Stepper motors move in steps which is usually 1.8°, that is 200 steps per revolution. This can be a problem when we need small movements.

One option would be to use some kind of transmission but there is also another way – micro-stepping. Micro-stepping means that we can have more than 200 steps per revolution and in turn have smaller movements. This option is already integrated into most ICs and can be configured by simply moving a jumper like on PoStep25-32.

You can shop variable stepper motor from https://www.automationtechnologiesinc.com/products-page/stepper-motors.

NEMA34 465 oz/in 6A Stepper Motor Dual Shaft (KL34H260-42-8B)

When driving stepper motors with full steps the output of the stepper motor driver looks like a square signal and produces rough movements. The bigger the micro-stepping the more the output signal looks like a sine wave and the stepper motor moves more smoothly. But there is a downside to this. With increasing micro-stepping value the torque drops a quite lot and if the value is too great it could happen that the motor can’t produce enough torque to even turn.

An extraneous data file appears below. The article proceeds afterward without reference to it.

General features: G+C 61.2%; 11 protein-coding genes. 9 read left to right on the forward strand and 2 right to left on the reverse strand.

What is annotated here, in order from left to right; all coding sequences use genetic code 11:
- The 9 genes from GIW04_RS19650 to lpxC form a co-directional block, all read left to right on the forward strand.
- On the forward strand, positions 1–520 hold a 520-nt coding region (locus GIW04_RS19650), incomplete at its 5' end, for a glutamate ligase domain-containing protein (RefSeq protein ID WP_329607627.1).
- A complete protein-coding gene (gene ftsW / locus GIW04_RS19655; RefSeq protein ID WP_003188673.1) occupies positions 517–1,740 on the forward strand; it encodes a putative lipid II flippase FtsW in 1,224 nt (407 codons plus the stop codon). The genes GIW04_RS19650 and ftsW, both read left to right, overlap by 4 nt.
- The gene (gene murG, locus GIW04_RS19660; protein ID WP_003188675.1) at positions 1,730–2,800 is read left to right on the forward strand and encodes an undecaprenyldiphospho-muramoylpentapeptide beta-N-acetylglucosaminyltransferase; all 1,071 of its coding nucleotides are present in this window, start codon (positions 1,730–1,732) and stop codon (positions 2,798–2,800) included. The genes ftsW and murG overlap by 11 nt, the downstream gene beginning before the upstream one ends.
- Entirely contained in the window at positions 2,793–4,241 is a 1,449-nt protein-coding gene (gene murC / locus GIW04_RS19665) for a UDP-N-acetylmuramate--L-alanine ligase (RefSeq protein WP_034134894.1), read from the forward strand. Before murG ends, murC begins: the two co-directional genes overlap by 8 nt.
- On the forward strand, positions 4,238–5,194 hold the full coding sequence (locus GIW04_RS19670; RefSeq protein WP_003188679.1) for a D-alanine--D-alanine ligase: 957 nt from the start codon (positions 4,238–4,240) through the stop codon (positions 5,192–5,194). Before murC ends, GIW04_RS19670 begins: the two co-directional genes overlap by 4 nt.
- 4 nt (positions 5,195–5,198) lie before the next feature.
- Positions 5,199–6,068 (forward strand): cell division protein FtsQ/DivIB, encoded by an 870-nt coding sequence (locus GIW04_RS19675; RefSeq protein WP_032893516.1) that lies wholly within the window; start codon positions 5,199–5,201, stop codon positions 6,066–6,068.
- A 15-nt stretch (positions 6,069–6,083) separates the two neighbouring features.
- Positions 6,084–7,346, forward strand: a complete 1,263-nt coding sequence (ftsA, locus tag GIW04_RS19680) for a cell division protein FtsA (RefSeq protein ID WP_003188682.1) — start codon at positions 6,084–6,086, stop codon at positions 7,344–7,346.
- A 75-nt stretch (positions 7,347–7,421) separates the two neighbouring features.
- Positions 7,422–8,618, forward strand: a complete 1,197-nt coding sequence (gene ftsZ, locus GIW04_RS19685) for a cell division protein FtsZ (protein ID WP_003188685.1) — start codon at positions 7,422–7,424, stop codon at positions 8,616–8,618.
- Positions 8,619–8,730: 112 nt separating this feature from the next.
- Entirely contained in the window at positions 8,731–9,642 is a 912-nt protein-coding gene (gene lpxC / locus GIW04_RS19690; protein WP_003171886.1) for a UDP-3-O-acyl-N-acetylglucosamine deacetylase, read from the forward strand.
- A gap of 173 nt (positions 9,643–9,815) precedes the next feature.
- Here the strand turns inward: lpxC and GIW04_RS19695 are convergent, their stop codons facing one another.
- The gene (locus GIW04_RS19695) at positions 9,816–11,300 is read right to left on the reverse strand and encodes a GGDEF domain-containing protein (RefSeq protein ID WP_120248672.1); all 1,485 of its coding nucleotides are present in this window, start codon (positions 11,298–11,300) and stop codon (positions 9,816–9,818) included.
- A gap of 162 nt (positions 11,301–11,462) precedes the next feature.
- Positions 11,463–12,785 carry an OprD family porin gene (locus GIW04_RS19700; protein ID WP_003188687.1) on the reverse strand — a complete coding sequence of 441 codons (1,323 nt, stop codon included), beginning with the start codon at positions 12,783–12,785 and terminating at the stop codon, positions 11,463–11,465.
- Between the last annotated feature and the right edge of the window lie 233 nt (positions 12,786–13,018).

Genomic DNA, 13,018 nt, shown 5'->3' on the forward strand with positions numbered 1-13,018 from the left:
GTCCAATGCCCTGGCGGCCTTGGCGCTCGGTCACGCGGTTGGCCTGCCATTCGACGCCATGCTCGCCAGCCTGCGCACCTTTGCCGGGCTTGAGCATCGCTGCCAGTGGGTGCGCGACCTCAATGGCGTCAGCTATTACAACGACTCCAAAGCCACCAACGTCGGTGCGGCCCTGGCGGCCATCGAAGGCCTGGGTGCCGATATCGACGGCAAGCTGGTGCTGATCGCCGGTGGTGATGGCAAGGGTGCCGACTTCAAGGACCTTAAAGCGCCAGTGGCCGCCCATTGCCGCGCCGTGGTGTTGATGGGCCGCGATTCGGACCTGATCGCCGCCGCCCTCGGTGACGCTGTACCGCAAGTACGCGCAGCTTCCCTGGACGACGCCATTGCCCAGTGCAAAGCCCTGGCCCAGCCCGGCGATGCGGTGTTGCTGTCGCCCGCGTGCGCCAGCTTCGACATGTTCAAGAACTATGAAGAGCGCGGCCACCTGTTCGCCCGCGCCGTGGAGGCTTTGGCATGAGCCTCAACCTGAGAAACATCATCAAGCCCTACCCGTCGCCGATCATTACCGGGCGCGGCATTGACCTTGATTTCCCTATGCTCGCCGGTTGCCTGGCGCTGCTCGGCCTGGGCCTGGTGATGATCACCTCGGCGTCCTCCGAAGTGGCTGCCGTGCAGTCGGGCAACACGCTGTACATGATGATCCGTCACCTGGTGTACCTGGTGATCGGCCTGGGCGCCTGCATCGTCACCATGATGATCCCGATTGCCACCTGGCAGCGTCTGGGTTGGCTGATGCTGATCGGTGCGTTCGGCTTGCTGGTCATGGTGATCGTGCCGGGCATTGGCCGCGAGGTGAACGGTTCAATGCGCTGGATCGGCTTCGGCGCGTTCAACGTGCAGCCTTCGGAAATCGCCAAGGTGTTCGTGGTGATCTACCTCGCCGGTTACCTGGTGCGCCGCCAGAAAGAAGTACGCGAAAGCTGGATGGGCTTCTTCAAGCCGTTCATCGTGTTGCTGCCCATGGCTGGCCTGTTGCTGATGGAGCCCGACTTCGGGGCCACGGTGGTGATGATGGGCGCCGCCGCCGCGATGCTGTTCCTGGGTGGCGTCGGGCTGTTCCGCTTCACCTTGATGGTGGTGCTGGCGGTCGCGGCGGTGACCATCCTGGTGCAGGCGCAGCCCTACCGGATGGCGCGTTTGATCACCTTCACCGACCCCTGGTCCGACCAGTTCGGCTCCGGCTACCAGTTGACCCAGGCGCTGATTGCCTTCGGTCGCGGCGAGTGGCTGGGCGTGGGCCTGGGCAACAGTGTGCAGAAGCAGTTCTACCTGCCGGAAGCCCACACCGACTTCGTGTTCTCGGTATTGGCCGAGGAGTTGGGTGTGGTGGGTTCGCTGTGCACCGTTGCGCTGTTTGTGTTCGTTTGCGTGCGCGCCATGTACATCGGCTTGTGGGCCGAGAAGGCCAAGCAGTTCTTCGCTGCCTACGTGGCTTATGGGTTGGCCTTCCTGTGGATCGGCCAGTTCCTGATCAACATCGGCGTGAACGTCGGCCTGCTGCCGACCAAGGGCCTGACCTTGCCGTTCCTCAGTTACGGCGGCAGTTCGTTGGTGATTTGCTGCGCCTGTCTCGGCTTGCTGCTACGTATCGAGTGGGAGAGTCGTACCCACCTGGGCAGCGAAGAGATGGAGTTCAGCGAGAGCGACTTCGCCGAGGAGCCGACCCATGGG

Usually, 1/4, 1/8, or even 1/16 can produce satisfactory smooth movements while still producing enough torque.

So what do these micro-step values even mean?

Micro-stepping tells us how many micro-steps should a stepper make to produce one full step. The 1/1 value tells us that the stepper must make one micro-step to produce one full step (so there is no micro-stepping).

Value of 1/2 is called a half step and tells us that the stepper motor must make 2 micro-steps for one full step. This means that the stepper motor should make 400 steps for one full revolution. A value of 1/8 will tell us that the motor should make 8 micro-steps for one full step and 1600 steps for one full revolution. The same principle applies to all of the micro-stepping values.